Most of us see life as a period we spend wading through morasses of daily challenges just so that, one day, if we’re lucky, we might retire in the never-never land we refer to as heaven, and spend the rest of eternity doing absolutely nothing but basking in the eternal light of G
In order to make such a dismal prospect achievable, we’d created a God in our own image, and endowed Him, or possibly Her, with an abundance of very, very noble attributes. The alternate permanent residence is the exact opposite of this prospect, yet equally as dismal.
Because they are both based on the assumption that eternal dolce far niente, known to us as “sweet doing nothing”, which due to their proximity to the Vatican the Italians had brought to near-perfection, is the way to be.
And it is a reward.
For a day. A week. Maybe two weeks. But Eternity? Any definition of hell would be preferable.
To anyone who ever experienced even brief moments of creative force flowing through their veins, let alone their awareness, be it in heaven or in hell, nausea is equally abhorrent.
And yet there are those ephemeral fragments of eternity when we long for the stasis from which we emerged as innocent souls in search of adventure, and want to return to the peace that is beyond human understanding.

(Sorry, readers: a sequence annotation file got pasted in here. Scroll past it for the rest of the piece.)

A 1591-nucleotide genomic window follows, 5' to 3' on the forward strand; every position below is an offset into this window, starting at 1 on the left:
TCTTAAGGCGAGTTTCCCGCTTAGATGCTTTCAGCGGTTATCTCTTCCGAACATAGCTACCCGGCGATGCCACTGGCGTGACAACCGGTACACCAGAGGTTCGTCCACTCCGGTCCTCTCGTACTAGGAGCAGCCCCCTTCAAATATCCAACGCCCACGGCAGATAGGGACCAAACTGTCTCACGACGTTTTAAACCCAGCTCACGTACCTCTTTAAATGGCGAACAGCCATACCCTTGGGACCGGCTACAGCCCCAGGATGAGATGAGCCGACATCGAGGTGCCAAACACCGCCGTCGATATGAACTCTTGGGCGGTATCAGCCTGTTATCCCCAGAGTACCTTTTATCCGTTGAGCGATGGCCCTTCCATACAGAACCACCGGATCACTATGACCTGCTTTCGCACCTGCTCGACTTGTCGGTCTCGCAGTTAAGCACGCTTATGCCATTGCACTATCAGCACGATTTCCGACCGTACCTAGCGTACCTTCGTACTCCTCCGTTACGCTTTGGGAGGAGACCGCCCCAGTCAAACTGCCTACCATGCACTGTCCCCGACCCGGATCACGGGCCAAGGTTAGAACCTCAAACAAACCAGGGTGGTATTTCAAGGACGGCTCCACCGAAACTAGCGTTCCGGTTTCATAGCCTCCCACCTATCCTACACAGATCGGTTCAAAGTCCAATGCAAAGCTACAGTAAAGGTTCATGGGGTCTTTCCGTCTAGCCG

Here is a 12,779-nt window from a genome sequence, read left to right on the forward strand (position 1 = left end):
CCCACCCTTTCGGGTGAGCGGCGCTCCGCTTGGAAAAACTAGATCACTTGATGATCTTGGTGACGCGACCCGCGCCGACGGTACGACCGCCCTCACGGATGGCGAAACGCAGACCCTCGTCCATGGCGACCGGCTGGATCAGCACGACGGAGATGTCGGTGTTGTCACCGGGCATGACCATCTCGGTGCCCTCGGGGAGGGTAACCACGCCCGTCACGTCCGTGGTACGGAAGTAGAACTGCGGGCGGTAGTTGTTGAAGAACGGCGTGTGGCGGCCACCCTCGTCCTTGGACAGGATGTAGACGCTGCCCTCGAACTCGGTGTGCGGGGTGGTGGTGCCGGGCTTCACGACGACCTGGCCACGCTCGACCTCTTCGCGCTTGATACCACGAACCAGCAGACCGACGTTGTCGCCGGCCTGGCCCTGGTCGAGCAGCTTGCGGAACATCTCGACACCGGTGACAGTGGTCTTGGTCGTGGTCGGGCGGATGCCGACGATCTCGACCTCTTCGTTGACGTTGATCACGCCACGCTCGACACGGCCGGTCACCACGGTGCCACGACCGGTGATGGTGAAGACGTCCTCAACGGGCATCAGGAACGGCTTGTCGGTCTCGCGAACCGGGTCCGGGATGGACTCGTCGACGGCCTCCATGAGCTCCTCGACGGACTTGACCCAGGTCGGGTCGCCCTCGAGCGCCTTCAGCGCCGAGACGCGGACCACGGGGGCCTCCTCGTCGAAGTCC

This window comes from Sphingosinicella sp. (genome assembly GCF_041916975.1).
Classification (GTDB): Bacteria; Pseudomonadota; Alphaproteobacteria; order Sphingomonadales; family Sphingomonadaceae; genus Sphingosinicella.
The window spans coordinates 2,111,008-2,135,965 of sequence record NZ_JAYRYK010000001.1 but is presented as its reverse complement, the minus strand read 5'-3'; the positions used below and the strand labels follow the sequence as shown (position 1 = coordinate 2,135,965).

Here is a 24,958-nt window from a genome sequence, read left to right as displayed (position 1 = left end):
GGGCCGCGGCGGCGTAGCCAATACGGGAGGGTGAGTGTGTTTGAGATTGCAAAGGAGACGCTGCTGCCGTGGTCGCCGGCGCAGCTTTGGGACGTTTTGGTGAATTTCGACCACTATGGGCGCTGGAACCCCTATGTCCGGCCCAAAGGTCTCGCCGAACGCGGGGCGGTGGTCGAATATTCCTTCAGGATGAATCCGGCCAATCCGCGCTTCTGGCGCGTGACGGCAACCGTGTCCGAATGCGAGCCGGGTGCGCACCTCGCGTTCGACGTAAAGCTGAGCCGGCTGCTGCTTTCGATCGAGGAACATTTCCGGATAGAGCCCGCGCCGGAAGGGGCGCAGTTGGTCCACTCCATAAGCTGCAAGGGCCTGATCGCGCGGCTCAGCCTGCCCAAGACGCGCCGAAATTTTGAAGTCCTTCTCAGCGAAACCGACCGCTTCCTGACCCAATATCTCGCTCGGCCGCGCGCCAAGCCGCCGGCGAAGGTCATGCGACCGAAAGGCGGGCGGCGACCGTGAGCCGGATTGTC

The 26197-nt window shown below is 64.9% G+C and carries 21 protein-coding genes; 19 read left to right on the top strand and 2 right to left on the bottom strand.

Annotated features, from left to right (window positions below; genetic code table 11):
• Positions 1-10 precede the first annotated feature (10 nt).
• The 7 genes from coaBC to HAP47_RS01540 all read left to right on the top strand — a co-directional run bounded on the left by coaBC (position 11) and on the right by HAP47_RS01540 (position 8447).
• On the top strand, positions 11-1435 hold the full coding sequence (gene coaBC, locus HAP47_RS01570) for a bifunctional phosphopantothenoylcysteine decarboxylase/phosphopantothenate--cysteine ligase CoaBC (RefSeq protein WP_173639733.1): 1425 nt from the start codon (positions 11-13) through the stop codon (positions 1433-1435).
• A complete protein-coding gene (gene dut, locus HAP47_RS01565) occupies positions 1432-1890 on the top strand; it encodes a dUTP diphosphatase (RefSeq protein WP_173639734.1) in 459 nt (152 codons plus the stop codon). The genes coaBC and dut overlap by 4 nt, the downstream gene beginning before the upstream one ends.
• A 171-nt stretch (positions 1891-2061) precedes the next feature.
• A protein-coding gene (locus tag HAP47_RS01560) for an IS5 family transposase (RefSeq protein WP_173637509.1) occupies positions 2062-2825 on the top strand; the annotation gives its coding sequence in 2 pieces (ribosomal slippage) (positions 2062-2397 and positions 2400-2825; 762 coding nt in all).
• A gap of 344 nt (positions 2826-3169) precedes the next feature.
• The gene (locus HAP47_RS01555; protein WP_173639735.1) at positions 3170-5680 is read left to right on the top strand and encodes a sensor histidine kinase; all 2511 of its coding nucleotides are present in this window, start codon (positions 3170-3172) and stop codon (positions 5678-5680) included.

Not really. We must accept that heaven is not a happy retirement ground, but a mode of awareness that celebrates accomplishments we achieved on Earth. Here we must stretch our creative wings, try the seemingly impossible, cross far horizons, so as to earn holidays from our Herculean labours. Why Herculean? Because nothing less is worthy of the reward.
Heaven is a state of consciousness wherein we, tiny fragments of the Whole live our dreams without any danger of waking up in the middle of them. In heaven we dream our dreams in full consciousness, in limitless ability to do the impossible, the intangible, yet eminently real.
Hence, if we carry out tasks that we have assigned ourselves, the desire to return home becomes compelling. Alas, only in moments of deep meditation we are capable, and only sometimes, to confirm if we have fulfilled our dharma. Our raison d’être. No, these are not synonyms but in this context are complementary. Our self-assigned tasks may be large or small, yet always requiring all our efforts, and in all cases we choose only such tasks that we are capable of carrying out.
Thus we have only one thing to discover. We must learn why we, the irreplaceable and indivisible unites of the Whole, are here.
Below is the story of Sacha. He was obsessed with finding his dharma. Eventually, he did. His commitment earned him the highest levels of heaven, while they’d proven dire for those who tried to oppose him.
The novel might help you find your own purpose. And never forget, heaven is always within you.
Alexander Trilogy Book III
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(Soon to be in paperback)